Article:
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Tool Tote

This post is less about the virtues of building a tote and more to do with some personal navel-gazing. Let’s deal with the tote first. I don’t think I’ve broken any new ground; my only aim was to keep it simple and strong. Attaching the base to the ends with dovetails gives a really strong foundation as this is where most of the stress and load is transmitted. All the wood grain is in the same orientation which is a bonus for long-term durability too. Dado joints on the sides lock the dovetails in and prevent the dovetails being able to lift out. The handle has a barefaced tenon giving a nice wide shoulder below the mortice to drive a nail in. I was tempted to go glueless – and I’m sure it would be plenty strong without – but a bit of PVA wood glue never hurt.

Tool Tote 3

The nails were just what happened to be around (a legacy of four generations of hoarding). The design makes use of a single length of 1″ x 7″ pine with a 2″ x 4″ cut back cut back for the handle. The base needed to be cut back by 1/2″ to allow an 1/4″ dado in the sides. Apart from that it’s minimal stock prep. The tools inside are not the “essential list”; more it was to demonstrate how much you can load into one (skip to the end of the video below to see how much can be packed in).

tool tote 2

That leads me to the navel-gazing. I’m highly likely to develop this style of video and blogging. Not so much basic tool totes but to be in the shop, let the camera run, edit the junk out and write about it. I’ve found when I’ve tried to do a series of things or the like, things get bogged down. I have a table to glue up the last drawer for and then the finish to apply. I’ve also got to get the jack plane done! Once those are out the way, I can hopefully make some tweaks.

The bogging-down is a real issue. Time is short, as I know it is for us all, and having projects stretch over months makes progress hard and less rewarding for me. The longer projects can still be done but like I said, I can have the camera running and do an update when progress is made. Anyway, if you have time, watch the video below and let me know if you think it’s something you’d like to see on other projects.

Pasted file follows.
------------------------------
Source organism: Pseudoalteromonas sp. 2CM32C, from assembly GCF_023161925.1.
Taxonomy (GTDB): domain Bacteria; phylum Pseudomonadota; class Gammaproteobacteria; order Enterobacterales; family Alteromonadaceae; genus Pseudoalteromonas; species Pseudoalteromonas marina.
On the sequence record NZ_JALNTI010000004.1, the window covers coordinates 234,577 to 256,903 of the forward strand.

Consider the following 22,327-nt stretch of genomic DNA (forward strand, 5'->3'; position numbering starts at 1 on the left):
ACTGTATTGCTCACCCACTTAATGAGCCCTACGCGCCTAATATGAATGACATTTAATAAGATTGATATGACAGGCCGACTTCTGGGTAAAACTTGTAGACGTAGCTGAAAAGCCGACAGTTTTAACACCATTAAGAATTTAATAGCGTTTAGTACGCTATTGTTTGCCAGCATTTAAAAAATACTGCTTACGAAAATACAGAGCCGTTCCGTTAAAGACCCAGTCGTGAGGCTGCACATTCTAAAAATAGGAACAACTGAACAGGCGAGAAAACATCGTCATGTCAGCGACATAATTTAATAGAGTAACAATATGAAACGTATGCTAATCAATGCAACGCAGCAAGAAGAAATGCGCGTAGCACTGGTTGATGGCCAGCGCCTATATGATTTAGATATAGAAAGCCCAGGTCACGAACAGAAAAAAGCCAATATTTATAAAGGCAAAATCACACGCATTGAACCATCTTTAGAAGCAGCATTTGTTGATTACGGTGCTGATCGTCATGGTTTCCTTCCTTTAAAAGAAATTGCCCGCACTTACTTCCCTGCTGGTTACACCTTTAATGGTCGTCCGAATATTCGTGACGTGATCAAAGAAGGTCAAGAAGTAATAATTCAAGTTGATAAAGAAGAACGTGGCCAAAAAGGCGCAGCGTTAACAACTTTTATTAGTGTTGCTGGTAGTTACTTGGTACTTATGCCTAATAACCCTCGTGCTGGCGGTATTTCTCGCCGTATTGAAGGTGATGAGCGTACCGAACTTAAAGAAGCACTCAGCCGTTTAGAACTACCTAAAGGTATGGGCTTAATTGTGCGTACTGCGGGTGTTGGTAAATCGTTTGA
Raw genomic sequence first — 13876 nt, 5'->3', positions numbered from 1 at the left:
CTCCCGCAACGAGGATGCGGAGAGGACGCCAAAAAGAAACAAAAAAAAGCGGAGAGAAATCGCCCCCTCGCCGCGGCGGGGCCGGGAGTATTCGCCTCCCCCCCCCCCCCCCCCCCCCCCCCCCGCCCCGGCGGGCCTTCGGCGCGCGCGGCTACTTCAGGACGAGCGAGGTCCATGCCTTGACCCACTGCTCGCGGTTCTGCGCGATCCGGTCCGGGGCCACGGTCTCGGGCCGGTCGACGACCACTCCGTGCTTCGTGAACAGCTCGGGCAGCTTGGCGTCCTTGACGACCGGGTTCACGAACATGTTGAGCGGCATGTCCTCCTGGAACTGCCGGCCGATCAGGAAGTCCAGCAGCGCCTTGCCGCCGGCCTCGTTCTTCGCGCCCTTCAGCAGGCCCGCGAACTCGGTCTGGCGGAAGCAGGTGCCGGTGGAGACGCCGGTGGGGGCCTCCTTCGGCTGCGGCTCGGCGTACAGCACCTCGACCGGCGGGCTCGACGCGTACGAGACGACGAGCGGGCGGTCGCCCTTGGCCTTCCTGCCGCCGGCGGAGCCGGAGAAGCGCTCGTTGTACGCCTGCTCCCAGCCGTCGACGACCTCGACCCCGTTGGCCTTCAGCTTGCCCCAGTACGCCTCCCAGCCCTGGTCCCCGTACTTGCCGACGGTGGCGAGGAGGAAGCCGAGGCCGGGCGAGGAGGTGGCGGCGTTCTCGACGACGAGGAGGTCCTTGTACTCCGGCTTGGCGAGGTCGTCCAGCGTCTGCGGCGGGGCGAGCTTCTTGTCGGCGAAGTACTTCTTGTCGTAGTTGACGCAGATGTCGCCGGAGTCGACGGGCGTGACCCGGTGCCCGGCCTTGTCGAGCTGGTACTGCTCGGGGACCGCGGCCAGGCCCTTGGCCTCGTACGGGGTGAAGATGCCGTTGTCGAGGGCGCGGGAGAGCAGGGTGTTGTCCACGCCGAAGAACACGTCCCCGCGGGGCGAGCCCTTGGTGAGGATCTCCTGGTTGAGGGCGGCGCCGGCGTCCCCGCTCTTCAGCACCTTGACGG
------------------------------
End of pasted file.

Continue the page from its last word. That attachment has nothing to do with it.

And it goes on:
— Graham Haydon


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Showing 21 comments
  • JamiePG

    Great idea, would be a great project to introduce scouts to woodworking.

  • gumpbelly

    Hi Graham

    Several noted the fast speed, but nobody mentioned how much fun they had with the same old noises sounding like power tools in real time. Loved the vid, probably didn’t learn a thing, but was still worth watching. I enjoyed watching. Versus the competition you are kickin butt, keep up the good work.

    One question, you had some soft whitewood by the looks of it, yet when shooting you used a massive old woodie, and then probably a #5, was there something different you were trying to accomplish, or just changing stuff up to see if we were dozing? Or maybe I did learn something, and didn’t know it yet 🙂

  • mslorax

    The video was fun to watch. I have a Nicholson bench and just got my Moxon vise in. My first dovetail projects will be drawer trays. Please keep this up!

  • polaski

    Did you use the same Western-style saw to size the lumber, both for the cross grain and the rip cuts?
    If so, what saw was that?
    I do understand your use of the Ryoba and Dozuki. I’m using them more and that’s why I’d like to find one Western-style hand saw “hardware store saw” for both ripping and crosscutting.

  • rmertens

    Graham,
    I found it fun to watch and very informative. Could you comment on why you use Japanese saws for the joinery rather than western saws?

  • jeffjee

    I enjoyed the video and thought it was helpful. Thank you
    PS I was especially amused by the “jackhammer chisel”! If I could make a chisel work like that I wouldn’t avoid them so much!

  • Strausshaus

    That was a wonderful video– keep up this kind of thing– I am so used to power tools it is refreshing– and optimistic– to see such beautiful hand-work~!
    Also, I have yet to cut my first dovetail and now am tempted to try it. Thank you!

  • buoyd

    For me, the fast-motion filming gave me a much better idea of what’s involved in the project. It was also easier to stay focused on what was going on. Although I like dovetails, watching someone cut dovetail after dovetail in real time can get boring, and it’s easy to lose track of what role a given part plays in the whole project. Your video was very informative as well as entertaining — I liked the couple of super-slow-motion plane strokes. Thanks.

  • Shawn Nichols

    Graham, I loved the video feel and speed. Very Diresta. I’m looking forward to more of these type of videos.

  • stefanrusek

    Graham, what was the total build time?

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